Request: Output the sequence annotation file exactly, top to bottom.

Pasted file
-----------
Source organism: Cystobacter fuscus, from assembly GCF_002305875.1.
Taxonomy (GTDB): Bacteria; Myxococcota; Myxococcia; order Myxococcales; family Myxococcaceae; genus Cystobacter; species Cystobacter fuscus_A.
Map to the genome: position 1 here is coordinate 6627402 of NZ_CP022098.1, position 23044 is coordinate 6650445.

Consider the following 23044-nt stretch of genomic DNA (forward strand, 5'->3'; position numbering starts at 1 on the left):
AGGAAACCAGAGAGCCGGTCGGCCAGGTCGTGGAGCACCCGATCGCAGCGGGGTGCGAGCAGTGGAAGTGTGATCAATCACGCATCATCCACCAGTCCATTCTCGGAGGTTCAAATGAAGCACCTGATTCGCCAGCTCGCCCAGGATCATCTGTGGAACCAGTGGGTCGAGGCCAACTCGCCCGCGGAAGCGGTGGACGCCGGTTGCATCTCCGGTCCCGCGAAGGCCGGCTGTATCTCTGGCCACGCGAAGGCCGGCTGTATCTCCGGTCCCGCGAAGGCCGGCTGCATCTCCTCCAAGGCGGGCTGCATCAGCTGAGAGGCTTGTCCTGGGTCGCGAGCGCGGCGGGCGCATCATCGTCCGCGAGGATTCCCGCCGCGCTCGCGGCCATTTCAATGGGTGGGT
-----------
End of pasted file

Source organism: Cystobacter fuscus, from assembly GCF_002305875.1.
Taxonomy (GTDB): Bacteria; Myxococcota; Myxococcia; order Myxococcales; family Myxococcaceae; genus Cystobacter; species Cystobacter fuscus_A.
Map to the genome: position 1 here is coordinate 6627402 of NZ_CP022098.1, position 23044 is coordinate 6650445.

Consider the following 23044-nt stretch of genomic DNA (forward strand, 5'->3'; position numbering starts at 1 on the left):
AGGAAACCAGAGAGCCGGTCGGCCAGGTCGTGGAGCACCCGATCGCAGCGGGGTGCGAGCAGTGGAAGTGTGATCAATCACGCATCATCCACCAGTCCATTCTCGGAGGTTCAAATGAAGCACCTGATTCGCCAGCTCGCCCAGGATCATCTGTGGAACCAGTGGGTCGAGGCCAACTCGCCCGCGGAAGCGGTGGACGCCGGTTGCATCTCCGGTCCCGCGAAGGCCGGCTGTATCTCTGGCCACGCGAAGGCCGGCTGTATCTCCGGTCCCGCGAAGGCCGGCTGCATCTCCTCCAAGGCGGGCTGCATCAGCTGAGAGGCTTGTCCTGGGTCGCGAGCGCGGCGGGCGCATCATCGTCCGCGAGGATTCCCGCCGCGCTCGCGGCCATTTCAATGGGTGGGT